We all know the dream of wonderful vacations, relaxing with the family and everyone getting along peacefully.
In my experience, however, it often does not unfold the way we would like. There are several mistakes that contribute to this problem, but they can be easily corrected if you understand them.
The bad news is that it is tough to recover from these critical mistakes if you’re in the middle of a vacation. So, the good news is that you can simply make some adjustments before you go on vacation to ensure a joyful and pleasant family experience.
Mistake Number 1: Working too hard for your children’s happiness.
This might sound a bit unusual, but it’s a common mistake. We all want to be supportive of our children’s happiness and want a wonderful vacation experience for everyone. However, this mistake occurs whenever you feel yourself working harder for their happiness than they are!
When your children are experiencing moments of boredom or moments when things don’t work out exactly the way they want, you’ll find that it is a disservice to continually “rescue” them from that moment. You would like for them to be happy, given all that they have, but sometimes they can’t seem to find it.
So, instead of saving them, redirecting them or always rushing to solve their unhappiness, allow them to have a moment of whining or complaining or boredom. Allow them to be unhappy with the fact that their friends can’t come along or that their phone won’t text or that they have to sit through their sister’s favorite ride at the park.
If you allow your children to work their way through any moments of whining or frustration this summer, you will quickly see them become better at finding their own peace and cope better with disappointments. This is an emotional muscle they must develop!
Mistake Number 2: Believing that abandoning structure and routine during vacation will equal a more pleasant experience.
This simply is not true. Your kids are used to structure and routine and the basics need to remain in place. We all thrive on structure, but this is particularly true for children.
So here’s what I suggest you consider: In advance, set the basic guidelines for the summer schedule, including times when you go on vacation. Schedule when you’ll get up and have breakfast, and roughly when you’ll leave to go to whatever activities you have planned out in advance, while leaving some room for error. The goal is not rigidity; the goal is predictability.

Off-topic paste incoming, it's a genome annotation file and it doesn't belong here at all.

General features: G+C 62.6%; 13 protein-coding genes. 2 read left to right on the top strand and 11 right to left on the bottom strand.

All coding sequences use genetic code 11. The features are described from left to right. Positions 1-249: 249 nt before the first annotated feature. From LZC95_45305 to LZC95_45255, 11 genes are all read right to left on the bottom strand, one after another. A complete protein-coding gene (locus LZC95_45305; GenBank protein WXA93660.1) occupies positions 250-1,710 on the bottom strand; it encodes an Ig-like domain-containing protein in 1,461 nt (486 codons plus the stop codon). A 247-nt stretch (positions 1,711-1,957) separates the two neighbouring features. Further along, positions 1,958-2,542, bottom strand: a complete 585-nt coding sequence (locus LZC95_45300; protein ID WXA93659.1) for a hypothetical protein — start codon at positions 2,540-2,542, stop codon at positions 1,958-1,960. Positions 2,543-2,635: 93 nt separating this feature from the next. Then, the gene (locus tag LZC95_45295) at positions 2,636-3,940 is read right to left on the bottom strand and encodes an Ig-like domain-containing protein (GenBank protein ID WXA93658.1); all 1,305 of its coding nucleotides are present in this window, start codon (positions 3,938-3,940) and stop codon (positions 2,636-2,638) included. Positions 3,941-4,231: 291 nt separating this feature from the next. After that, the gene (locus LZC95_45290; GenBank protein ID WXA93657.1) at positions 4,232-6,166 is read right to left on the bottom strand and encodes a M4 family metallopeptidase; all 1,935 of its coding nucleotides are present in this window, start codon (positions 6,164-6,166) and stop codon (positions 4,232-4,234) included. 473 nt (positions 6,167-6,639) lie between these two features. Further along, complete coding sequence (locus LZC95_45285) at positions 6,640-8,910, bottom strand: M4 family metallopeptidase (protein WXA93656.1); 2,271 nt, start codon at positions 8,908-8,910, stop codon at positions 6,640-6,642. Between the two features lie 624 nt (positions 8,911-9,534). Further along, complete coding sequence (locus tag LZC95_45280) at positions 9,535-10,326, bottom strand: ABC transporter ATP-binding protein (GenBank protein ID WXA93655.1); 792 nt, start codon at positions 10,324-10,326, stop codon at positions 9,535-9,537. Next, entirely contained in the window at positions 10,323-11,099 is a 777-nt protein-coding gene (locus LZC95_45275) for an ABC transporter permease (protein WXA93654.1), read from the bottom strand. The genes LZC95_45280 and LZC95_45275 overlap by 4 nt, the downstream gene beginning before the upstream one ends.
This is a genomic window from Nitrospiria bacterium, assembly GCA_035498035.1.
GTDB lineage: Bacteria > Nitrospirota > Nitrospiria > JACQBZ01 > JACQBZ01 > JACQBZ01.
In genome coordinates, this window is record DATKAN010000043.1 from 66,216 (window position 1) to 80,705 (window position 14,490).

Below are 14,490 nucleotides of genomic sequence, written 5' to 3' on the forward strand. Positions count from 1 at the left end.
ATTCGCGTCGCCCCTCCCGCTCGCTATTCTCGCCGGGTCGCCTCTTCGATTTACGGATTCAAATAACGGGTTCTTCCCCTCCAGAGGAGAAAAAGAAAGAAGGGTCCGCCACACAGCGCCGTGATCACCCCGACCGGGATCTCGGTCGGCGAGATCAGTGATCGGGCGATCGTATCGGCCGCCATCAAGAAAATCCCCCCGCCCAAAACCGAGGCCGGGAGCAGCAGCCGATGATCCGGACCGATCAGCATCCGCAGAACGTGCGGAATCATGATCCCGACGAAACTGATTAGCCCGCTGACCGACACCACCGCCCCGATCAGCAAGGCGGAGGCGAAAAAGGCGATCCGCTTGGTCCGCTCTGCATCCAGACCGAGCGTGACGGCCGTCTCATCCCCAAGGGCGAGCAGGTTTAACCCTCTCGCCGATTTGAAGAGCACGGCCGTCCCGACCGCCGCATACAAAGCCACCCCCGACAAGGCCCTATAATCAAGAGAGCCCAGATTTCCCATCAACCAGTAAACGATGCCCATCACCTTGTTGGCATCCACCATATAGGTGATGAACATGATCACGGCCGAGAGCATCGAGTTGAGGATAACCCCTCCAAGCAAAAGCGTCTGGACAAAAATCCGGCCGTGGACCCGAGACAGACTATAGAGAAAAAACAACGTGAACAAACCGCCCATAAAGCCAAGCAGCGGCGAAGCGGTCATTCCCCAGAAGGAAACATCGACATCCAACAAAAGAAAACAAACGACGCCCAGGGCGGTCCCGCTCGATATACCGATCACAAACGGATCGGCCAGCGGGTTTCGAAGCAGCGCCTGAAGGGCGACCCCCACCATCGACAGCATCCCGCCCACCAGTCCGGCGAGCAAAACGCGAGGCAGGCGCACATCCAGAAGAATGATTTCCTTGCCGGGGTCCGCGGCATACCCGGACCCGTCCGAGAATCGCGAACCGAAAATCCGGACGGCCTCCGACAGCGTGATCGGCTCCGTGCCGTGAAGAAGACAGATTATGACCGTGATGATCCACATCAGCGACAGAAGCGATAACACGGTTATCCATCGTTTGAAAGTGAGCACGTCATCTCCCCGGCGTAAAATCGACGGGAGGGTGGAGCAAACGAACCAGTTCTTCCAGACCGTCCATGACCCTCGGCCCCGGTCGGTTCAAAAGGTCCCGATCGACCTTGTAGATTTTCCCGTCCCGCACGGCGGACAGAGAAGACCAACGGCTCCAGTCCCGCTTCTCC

When your children know what will be happening next, there is a sense of security and reassurance that calms and organizes their thinking and their behavior.
Overall, stick to your planned schedule. You can be open to input and some flexibility, but make sure it does not flow from your intolerance of a whining child or the desire to save them from their moment of misery.
Mistake Number 3: Getting weak on consequences and long on negotiation.
We all want a pleasant and enjoyable experience while on a vacation. As such, we can often get weak on our follow-through. Your kids will learn to honor the limits that you set on their behavior; not by the lectures and discussions that you offer them, but by the consequences that come as a result of their failure to honor that limit.
Let’s imagine that you’re traveling in the car and the boys are bickering in the back seat. You can remind them of their limits. You can threaten them. You can yell at them. And you just notice that it keeps getting worse and worse as the trip goes on.
What’s needed is a clear consequence….not another lecture or discussion. Let the boys know that whenever they start bickering, you’ll just pull the car over and sit there until there’s five minutes of silence. If you’re clear about where the limit is at, and what the consequence is for their bickering, you’ll find they quickly learn to honor that limit. The same approach can be used wherever you travel. This is an amazingly simple strategy that works everytime!
So to enjoy your family vacation, make sure that you don’t try to rescue your kids every time that they have a moment of unhappiness or disappointment. Establish a structure in advance and stick to it. Finally, be firm on your limits, and teach those limits with consequences. Don’t get into negotiations or you’ll just find yourself negotiating more and more unhappiness on your vacation.
Dr. Randy Cale offers practical guidance for a host of parenting concerns. For more information visit www.TerrificParenting.com.